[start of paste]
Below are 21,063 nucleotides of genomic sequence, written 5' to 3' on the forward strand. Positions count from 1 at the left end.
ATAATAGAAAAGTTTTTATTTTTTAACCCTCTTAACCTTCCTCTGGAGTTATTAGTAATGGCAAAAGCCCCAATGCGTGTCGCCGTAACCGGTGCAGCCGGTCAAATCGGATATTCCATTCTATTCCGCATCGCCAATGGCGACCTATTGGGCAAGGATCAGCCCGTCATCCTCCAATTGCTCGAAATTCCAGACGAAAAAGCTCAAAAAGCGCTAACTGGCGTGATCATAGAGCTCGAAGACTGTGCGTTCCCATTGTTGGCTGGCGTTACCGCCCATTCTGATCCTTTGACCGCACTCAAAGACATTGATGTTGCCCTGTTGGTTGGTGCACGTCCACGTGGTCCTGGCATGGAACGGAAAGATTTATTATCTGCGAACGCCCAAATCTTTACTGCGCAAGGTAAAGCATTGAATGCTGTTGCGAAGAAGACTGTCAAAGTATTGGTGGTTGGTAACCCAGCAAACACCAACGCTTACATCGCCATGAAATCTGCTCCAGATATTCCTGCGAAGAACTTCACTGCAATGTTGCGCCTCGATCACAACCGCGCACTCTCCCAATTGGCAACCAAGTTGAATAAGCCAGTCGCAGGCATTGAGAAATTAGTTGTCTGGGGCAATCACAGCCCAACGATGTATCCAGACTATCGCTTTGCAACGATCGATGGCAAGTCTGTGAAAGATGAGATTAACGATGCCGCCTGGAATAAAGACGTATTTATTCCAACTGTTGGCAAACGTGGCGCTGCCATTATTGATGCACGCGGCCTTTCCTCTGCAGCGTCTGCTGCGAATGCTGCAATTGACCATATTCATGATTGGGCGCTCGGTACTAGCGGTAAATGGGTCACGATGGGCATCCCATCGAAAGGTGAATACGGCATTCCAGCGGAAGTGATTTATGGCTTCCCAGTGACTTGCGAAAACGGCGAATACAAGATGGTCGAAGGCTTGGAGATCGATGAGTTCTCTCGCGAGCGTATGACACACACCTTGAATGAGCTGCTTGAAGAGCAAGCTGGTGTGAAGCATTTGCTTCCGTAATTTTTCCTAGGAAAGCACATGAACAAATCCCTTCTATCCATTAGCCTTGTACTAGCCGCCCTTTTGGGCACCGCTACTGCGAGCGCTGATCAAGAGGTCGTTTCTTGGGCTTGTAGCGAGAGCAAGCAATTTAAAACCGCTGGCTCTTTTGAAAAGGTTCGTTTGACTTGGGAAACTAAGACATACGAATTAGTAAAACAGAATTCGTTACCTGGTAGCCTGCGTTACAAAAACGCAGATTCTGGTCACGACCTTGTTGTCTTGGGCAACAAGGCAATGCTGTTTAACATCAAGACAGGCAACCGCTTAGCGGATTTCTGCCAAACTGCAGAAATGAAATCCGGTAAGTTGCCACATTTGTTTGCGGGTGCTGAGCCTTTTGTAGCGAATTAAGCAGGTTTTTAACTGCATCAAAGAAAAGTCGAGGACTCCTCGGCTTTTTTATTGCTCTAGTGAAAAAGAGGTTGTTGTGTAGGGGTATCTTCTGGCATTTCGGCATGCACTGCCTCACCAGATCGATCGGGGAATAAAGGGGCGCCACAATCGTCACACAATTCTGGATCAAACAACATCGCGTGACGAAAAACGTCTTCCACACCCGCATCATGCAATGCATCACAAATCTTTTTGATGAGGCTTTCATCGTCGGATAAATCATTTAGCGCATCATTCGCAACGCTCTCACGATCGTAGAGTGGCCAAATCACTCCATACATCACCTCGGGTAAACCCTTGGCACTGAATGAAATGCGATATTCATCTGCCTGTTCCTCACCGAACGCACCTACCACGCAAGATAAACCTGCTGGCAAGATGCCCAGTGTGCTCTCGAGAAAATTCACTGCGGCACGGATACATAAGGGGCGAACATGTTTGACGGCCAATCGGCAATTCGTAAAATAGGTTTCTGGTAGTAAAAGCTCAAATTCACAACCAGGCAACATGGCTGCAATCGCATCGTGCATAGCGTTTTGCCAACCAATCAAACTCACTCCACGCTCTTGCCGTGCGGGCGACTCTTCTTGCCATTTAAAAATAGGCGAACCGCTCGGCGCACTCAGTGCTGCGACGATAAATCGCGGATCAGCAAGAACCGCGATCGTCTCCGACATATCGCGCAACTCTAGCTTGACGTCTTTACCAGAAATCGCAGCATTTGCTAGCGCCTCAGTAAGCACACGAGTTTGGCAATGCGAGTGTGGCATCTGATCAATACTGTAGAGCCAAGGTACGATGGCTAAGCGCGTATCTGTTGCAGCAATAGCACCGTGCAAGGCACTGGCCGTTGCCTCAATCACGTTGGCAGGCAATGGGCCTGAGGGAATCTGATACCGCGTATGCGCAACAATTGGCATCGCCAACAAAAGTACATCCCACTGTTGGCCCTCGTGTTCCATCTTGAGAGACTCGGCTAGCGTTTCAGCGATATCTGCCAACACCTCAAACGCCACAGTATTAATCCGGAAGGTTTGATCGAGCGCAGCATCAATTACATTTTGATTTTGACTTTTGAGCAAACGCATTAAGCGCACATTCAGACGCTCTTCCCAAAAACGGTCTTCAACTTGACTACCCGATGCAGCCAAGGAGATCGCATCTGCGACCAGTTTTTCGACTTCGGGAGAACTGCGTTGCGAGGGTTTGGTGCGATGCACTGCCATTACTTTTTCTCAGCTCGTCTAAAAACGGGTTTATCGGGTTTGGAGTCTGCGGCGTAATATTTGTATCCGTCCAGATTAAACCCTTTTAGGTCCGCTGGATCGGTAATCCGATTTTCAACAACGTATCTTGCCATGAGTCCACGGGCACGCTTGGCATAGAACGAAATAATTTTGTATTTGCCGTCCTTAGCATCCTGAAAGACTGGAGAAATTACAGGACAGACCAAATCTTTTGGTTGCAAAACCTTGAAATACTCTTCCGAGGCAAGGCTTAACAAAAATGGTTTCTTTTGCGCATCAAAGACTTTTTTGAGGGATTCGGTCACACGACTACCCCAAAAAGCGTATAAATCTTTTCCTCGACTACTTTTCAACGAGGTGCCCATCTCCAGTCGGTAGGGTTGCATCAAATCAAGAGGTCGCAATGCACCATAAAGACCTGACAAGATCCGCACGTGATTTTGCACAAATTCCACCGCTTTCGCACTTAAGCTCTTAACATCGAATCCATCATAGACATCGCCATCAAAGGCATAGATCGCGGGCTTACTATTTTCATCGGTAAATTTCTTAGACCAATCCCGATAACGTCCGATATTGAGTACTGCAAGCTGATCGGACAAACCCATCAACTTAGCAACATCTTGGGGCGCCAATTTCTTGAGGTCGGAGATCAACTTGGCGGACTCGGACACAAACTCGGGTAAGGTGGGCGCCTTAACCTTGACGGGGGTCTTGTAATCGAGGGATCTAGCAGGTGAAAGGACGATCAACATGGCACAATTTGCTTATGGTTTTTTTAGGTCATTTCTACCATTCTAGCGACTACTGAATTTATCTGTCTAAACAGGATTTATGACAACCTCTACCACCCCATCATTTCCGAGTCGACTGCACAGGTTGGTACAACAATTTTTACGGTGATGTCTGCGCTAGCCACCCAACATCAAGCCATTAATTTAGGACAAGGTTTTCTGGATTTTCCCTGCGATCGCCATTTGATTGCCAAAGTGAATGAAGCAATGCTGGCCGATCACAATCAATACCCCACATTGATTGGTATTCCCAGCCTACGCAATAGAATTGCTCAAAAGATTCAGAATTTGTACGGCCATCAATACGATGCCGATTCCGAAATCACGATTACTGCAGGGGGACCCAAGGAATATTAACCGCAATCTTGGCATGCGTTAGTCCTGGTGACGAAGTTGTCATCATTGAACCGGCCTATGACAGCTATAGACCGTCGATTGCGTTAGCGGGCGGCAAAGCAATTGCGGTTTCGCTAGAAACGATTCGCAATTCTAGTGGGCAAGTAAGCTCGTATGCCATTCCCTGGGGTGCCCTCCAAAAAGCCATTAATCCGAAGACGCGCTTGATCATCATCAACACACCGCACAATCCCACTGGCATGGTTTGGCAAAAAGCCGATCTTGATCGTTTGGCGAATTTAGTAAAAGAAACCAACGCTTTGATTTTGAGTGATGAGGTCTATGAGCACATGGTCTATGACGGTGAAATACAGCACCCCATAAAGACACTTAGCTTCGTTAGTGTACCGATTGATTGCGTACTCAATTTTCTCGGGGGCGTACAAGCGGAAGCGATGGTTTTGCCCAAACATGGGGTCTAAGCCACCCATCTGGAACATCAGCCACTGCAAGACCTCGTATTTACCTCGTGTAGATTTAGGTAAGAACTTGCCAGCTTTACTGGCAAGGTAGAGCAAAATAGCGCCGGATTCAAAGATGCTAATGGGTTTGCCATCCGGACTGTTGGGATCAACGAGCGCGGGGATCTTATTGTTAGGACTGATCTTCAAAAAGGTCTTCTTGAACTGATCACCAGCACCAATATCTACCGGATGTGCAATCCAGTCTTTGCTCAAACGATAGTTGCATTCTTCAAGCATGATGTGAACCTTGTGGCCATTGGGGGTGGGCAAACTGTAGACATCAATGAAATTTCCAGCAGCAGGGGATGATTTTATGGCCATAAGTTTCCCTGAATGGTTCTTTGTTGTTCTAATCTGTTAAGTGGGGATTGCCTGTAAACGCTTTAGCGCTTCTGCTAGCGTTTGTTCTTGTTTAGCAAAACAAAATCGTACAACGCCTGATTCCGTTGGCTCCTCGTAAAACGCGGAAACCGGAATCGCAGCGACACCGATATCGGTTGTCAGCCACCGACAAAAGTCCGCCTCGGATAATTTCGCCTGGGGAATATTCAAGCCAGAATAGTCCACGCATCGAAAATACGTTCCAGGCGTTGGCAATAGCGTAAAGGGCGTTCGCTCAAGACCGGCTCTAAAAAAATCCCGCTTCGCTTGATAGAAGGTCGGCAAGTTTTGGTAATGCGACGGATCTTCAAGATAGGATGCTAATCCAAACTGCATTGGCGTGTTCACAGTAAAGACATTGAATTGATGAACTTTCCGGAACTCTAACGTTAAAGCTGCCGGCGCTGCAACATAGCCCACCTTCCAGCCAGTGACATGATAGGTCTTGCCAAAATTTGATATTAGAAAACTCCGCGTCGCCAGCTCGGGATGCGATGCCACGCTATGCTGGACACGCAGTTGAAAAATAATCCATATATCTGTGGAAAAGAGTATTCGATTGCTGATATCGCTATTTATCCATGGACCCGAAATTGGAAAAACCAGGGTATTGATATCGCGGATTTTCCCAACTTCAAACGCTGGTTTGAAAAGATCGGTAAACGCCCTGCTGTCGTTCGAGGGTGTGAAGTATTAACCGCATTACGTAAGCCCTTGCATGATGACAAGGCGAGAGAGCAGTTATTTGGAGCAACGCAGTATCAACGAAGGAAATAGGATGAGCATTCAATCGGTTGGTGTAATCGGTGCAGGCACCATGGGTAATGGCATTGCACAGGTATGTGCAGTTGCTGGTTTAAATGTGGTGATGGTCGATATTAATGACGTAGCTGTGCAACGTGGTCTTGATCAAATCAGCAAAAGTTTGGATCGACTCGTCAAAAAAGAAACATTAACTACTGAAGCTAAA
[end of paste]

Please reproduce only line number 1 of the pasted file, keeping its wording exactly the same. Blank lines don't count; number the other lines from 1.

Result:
Below are 21,063 nucleotides of genomic sequence, written 5' to 3' on the forward strand. Positions count from 1 at the left end.